I don't think they were using the term "turnover" in the true context of it being associated with a thermocline. It would be my understanding after reading the article that they were referring to the difference in the surface temp and the temp near the bottom with the wind mixing the two creating their idea of "turnover". Most electronics on a boat only reads the surface temps which is why I have a color finder that also measures water temps up to 50ft deep but unfortunatly I don't use it as much as I should. 49 degrees does seem a little extreme to me to but I have come to realize in Michigan anything is possible.
 

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I do agree with little guy. They will absorb them and they will have to wait till next year.Only time will tell if alot of the females had to do this or a few. We will definately have to wait and see how this one plays out.
 

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I recently read a post that said that someone saw a smallmouth charter keeping their catch. If they are and are still continuing to do so that could seriously hurt the numbers couldn't it?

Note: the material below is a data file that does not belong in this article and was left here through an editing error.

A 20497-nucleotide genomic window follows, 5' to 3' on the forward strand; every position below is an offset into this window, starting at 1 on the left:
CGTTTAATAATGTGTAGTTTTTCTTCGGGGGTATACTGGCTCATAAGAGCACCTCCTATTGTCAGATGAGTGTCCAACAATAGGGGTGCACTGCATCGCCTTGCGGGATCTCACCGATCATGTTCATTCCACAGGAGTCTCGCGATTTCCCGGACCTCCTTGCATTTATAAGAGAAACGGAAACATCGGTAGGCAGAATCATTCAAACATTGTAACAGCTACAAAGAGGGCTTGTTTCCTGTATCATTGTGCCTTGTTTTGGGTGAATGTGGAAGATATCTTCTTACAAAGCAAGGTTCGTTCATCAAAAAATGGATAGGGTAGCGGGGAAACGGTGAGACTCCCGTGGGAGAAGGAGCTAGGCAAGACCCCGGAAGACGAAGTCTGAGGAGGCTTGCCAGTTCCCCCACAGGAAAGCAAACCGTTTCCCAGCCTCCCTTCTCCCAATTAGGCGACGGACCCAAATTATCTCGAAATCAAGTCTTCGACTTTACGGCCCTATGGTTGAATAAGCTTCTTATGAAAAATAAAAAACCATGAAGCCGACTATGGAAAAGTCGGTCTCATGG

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QUOTE(pigsmallie @ Aug 9 2009, 08:48 PM) <{POST_SNAPBACK}>I do agree with little guy. They will absorb them and they will have to wait till next year.Only time will tell if alot of the females had to do this or a few. We will definately have to wait and see how this one plays out.


Every year we go walleye fishing in Ontario, north of Souix Lookout. The water up there may not get into the 60's until July and may never get into the 70's. It only stays that warm for a couple of months then starts to cool off again, and the smallmouth do just fine up there.
 

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This is another example of misinformation and statements being made by individuals who honestly don't know what they are talking about. No offense (again) to someone who is surely a fine professional bass angler but, these statements within the article are completely false:

"But what anglers may not know is that many bass in a lake, including St. Clair, spawn in water up to 20 feet deep farther offshore, where the nests usually can't be seen from the surface."